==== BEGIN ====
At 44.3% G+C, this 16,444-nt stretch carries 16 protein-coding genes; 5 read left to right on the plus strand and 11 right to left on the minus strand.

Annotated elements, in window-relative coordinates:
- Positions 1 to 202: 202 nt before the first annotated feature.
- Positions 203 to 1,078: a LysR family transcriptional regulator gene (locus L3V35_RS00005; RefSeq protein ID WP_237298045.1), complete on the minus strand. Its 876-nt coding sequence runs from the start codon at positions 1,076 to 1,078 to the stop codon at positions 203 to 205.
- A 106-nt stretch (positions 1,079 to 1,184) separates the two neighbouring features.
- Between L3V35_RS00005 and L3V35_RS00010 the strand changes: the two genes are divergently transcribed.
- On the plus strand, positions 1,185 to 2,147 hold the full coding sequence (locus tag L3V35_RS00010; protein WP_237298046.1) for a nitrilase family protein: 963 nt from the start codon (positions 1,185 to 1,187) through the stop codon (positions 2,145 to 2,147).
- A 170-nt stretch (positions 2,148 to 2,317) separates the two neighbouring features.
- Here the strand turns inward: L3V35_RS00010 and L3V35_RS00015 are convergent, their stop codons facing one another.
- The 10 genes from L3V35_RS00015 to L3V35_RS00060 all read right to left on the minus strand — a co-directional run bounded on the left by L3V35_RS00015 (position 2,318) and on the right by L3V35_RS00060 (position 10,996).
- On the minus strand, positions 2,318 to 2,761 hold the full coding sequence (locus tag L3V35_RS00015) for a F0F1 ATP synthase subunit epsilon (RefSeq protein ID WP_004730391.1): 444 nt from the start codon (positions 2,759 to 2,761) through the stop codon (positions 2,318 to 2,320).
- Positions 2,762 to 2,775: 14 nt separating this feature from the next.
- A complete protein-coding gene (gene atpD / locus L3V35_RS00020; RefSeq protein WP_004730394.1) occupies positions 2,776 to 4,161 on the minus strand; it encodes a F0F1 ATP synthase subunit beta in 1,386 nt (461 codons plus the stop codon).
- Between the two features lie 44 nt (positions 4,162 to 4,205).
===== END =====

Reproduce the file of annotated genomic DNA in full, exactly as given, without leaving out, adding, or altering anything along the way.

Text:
At 44.3% G+C, this 16,444-nt stretch carries 16 protein-coding genes; 5 read left to right on the plus strand and 11 right to left on the minus strand.

Annotated elements, in window-relative coordinates:
- Positions 1 to 202: 202 nt before the first annotated feature.
- Positions 203 to 1,078: a LysR family transcriptional regulator gene (locus L3V35_RS00005; RefSeq protein ID WP_237298045.1), complete on the minus strand. Its 876-nt coding sequence runs from the start codon at positions 1,076 to 1,078 to the stop codon at positions 203 to 205.
- A 106-nt stretch (positions 1,079 to 1,184) separates the two neighbouring features.
- Between L3V35_RS00005 and L3V35_RS00010 the strand changes: the two genes are divergently transcribed.
- On the plus strand, positions 1,185 to 2,147 hold the full coding sequence (locus tag L3V35_RS00010; protein WP_237298046.1) for a nitrilase family protein: 963 nt from the start codon (positions 1,185 to 1,187) through the stop codon (positions 2,145 to 2,147).
- A 170-nt stretch (positions 2,148 to 2,317) separates the two neighbouring features.
- Here the strand turns inward: L3V35_RS00010 and L3V35_RS00015 are convergent, their stop codons facing one another.
- The 10 genes from L3V35_RS00015 to L3V35_RS00060 all read right to left on the minus strand — a co-directional run bounded on the left by L3V35_RS00015 (position 2,318) and on the right by L3V35_RS00060 (position 10,996).
- On the minus strand, positions 2,318 to 2,761 hold the full coding sequence (locus tag L3V35_RS00015) for a F0F1 ATP synthase subunit epsilon (RefSeq protein ID WP_004730391.1): 444 nt from the start codon (positions 2,759 to 2,761) through the stop codon (positions 2,318 to 2,320).
- Positions 2,762 to 2,775: 14 nt separating this feature from the next.
- A complete protein-coding gene (gene atpD / locus L3V35_RS00020; RefSeq protein WP_004730394.1) occupies positions 2,776 to 4,161 on the minus strand; it encodes a F0F1 ATP synthase subunit beta in 1,386 nt (461 codons plus the stop codon).
- Between the two features lie 44 nt (positions 4,162 to 4,205).